Wednesday, June 30, 2010

Mathematics as weightlifting

Every math teacher has heard it: "Why do I need to learn this."  Like nails on a chalkboard!  I find the question especially difficult to answer as a pure mathematician.  I enjoy mathematics particularly because it is not something that can be used -- the abstractness is exciting.  But students don't want to hear this.  Increasingly, students go to college for the purpose of getting a higher paying job, and have little patience for anything they will not need to know in the workforce.

To be clear, there are two very different questions of this type.  One is an honest question: "What can this mathematics be used for?"  This question deserves an honest and careful answer.  The other: "Why do I need to know this if I won't ever use it in my particular job?"  It is this latter question I want to answer here.  Of course, I realize that often students pose the question as rhetorical, as an exhibition of their frustration.  In that case, the following can be used to motivate them to get back to work.

A few years back I was watching a baseball game, and the commentators got to talking about a particular player and how dedicated he was.  They said that he spent even more time lifting weights than his teammates did.  The whole idea of baseball players weightlifting was perplexing to me: why not spend that time at batting practice, or running sprints?  Baseballs are not that heavy, and it's not like once reaching second base the runner must bench-press his bodyweight.  But of course upon further reflection, it became clear that while the players do not need to use the particular weightlifting skills they work so many hours on, doing so makes them stronger over all.  It makes them better athletes.  Similarly, doing mathematics makes (future) scientists better thinkers.

Baseball players are not the only people who lift weights.  Most everyone can benefit from weightlifting as it is a great way to stay fit and healthy.  Similarly, mathematics is a great way to stay mentally fit and healthy.  Like weightlifting, it can be difficult when you first start out, especially if you are not doing it correctly.  But once you get the hang of it, not only can you lift more and more weight, but it will become enjoyable.  In fact, there are people who enjoy weightlifting so much, they do it professionally.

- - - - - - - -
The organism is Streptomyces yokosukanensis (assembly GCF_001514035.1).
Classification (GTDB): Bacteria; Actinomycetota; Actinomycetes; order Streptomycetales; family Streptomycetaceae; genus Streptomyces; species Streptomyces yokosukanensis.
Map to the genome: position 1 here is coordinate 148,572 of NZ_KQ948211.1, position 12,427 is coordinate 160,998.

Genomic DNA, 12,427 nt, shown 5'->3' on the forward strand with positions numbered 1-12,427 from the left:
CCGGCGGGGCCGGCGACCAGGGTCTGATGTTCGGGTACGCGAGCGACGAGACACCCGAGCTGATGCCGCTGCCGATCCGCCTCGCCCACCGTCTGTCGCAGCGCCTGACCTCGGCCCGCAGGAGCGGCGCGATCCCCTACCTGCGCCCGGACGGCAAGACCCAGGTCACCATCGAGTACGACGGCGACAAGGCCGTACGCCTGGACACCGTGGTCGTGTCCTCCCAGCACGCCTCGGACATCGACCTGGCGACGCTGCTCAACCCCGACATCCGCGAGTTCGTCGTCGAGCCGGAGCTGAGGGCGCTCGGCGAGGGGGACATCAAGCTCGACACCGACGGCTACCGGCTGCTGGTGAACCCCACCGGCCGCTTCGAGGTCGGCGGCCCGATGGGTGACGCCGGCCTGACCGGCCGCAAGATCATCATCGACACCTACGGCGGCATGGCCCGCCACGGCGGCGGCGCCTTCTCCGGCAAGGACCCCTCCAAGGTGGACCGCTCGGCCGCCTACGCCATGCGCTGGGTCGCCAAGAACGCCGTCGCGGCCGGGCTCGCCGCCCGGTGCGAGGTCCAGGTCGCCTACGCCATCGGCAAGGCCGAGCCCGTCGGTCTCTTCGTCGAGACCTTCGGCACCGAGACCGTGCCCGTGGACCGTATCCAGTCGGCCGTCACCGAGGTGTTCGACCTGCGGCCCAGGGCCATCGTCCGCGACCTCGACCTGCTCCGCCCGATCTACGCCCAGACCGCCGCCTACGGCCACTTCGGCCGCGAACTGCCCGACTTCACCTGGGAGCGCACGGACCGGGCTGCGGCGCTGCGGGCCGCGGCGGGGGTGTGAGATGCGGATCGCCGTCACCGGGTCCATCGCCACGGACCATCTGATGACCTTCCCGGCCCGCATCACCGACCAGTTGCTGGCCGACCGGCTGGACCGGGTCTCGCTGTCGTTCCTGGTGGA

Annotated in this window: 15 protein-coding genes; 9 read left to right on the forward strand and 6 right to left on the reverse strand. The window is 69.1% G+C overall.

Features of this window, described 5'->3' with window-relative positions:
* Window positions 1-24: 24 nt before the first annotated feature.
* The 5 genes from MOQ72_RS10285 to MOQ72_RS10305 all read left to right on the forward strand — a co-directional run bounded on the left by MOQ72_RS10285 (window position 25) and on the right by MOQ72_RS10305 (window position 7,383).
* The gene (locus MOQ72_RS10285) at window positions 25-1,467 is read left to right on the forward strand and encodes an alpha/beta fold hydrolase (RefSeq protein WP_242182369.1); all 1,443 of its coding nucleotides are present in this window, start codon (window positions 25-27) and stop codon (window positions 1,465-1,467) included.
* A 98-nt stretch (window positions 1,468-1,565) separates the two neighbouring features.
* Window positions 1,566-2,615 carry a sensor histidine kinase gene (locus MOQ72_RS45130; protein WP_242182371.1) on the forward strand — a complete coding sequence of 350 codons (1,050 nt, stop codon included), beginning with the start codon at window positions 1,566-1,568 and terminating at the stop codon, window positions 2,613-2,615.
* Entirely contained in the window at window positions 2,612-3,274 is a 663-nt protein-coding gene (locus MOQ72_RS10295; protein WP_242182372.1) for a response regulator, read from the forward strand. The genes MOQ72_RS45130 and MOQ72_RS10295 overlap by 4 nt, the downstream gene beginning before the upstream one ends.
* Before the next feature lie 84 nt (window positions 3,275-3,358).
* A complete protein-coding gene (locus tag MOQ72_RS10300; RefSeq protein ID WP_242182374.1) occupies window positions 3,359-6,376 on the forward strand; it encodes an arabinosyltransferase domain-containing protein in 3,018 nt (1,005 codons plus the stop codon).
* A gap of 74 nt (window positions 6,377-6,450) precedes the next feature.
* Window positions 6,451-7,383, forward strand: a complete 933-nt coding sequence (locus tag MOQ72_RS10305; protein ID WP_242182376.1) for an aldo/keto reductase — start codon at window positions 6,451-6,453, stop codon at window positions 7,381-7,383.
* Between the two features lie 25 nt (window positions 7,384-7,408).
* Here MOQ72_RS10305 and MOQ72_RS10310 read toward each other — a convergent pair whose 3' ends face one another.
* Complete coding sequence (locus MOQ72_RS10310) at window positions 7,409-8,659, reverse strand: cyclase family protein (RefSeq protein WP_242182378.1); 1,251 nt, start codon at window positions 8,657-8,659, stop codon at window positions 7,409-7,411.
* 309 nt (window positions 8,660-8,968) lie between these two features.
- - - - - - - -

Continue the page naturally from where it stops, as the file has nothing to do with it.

Tuesday, June 29, 2010

Probability is hard

There is a nice article on the site about the Tuesday birthday problem:

I have two children, one of whom is a boy born on a Tuesday.  What is the probability that I have two sons?

The article does a very good job of discussing the solution, as well as why it is difficult (and why "Tuesday" has anything to do with the solution).  Commenters have pointed out that there is an additional problem: what the meaning of "one of whom" is.  It could mean "at least one of whom," which is the strictly correct mathematical interpretation, or "exactly on of whom," which is what most people would read if they are not being careful. 

And we wonder why students hate word problems!  Problems like this are often offered as examples of how counter-intuitive probability (especially conditional probability) can be.  And probability can be counter-intuitive -- just see the Monty Hall Problem.  However, problems like these two children birthday paradoxes are often confusing mostly because of the wording.  We should be very careful to remove all ambiguity from the question and let the interesting mathematics stand on its own.